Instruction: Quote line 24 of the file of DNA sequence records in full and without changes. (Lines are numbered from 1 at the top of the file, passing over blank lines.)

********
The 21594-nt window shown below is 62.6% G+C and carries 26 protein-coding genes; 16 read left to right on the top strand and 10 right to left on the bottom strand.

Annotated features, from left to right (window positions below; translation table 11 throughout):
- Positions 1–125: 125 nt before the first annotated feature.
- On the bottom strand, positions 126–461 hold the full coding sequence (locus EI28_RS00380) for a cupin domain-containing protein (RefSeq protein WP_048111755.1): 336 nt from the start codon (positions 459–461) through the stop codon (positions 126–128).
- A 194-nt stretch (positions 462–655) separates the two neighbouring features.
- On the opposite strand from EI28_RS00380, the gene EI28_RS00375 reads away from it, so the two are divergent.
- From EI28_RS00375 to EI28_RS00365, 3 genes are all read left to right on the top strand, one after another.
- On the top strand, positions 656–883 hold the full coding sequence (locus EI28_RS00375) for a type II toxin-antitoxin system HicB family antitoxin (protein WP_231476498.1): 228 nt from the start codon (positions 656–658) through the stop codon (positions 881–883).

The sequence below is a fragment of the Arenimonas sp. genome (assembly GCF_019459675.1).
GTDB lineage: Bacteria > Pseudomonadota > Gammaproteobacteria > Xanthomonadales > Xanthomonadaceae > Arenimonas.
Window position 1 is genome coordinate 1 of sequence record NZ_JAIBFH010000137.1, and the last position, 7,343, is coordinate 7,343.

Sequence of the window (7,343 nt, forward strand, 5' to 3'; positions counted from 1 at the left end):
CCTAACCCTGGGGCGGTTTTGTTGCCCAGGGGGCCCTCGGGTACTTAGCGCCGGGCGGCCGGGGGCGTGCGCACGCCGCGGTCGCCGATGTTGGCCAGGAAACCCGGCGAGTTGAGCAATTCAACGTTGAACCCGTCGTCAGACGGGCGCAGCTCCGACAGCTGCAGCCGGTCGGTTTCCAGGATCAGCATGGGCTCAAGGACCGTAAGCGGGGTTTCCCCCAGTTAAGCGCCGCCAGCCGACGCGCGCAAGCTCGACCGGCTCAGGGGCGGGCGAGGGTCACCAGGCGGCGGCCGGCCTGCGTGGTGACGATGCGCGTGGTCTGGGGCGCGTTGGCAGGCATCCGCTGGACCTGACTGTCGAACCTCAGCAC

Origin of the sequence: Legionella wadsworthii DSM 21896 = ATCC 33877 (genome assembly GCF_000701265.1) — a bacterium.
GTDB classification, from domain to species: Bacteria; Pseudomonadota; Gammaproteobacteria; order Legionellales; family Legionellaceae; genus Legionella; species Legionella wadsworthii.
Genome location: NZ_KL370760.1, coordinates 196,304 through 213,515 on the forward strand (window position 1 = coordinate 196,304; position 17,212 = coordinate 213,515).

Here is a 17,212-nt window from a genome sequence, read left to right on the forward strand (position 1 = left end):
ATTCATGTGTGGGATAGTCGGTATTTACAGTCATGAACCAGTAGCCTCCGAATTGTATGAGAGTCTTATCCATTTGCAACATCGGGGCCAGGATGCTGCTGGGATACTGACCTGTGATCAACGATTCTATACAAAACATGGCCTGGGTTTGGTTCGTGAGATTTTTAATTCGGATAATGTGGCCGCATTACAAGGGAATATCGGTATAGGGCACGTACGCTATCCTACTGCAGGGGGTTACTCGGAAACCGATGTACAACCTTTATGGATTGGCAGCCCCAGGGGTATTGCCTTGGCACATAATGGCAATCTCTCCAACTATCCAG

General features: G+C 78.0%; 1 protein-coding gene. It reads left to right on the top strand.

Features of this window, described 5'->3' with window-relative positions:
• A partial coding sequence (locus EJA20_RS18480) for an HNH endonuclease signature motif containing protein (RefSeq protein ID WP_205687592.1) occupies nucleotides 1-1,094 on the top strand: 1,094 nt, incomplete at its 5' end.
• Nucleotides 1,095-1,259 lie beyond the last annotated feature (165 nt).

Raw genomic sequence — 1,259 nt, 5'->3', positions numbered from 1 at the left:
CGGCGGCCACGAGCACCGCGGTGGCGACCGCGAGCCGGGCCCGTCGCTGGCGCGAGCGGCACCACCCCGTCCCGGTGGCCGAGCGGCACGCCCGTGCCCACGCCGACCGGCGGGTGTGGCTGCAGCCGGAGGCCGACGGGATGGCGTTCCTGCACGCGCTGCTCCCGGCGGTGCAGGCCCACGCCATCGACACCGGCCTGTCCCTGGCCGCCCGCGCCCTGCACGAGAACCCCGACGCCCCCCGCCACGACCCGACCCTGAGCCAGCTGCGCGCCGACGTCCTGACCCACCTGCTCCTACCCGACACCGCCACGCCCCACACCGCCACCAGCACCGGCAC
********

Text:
CGGCGGCCACGAGCACCGCGGTGGCGACCGCGAGCCGGGCCCGTCGCTGGCGCGAGCGGCACCACCCCGTCCCGGTGGCCGAGCGGCACGCCCGTGCCCACGCCGACCGGCGGGTGTGGCTGCAGCCGGAGGCCGACGGGATGGCGTTCCTGCACGCGCTGCTCCCGGCGGTGCAGGCCCACGCCATCGACACCGGCCTGTCCCTGGCCGCCCGCGCCCTGCACGAGAACCCCGACGCCCCCCGCCACGACCCGACCCTGAGCCAGCTGCGCGCCGACGTCCTGACCCACCTGCTCCTACCCGACACCGCCACGCCCCACACCGCCACCAGCACCGGCAC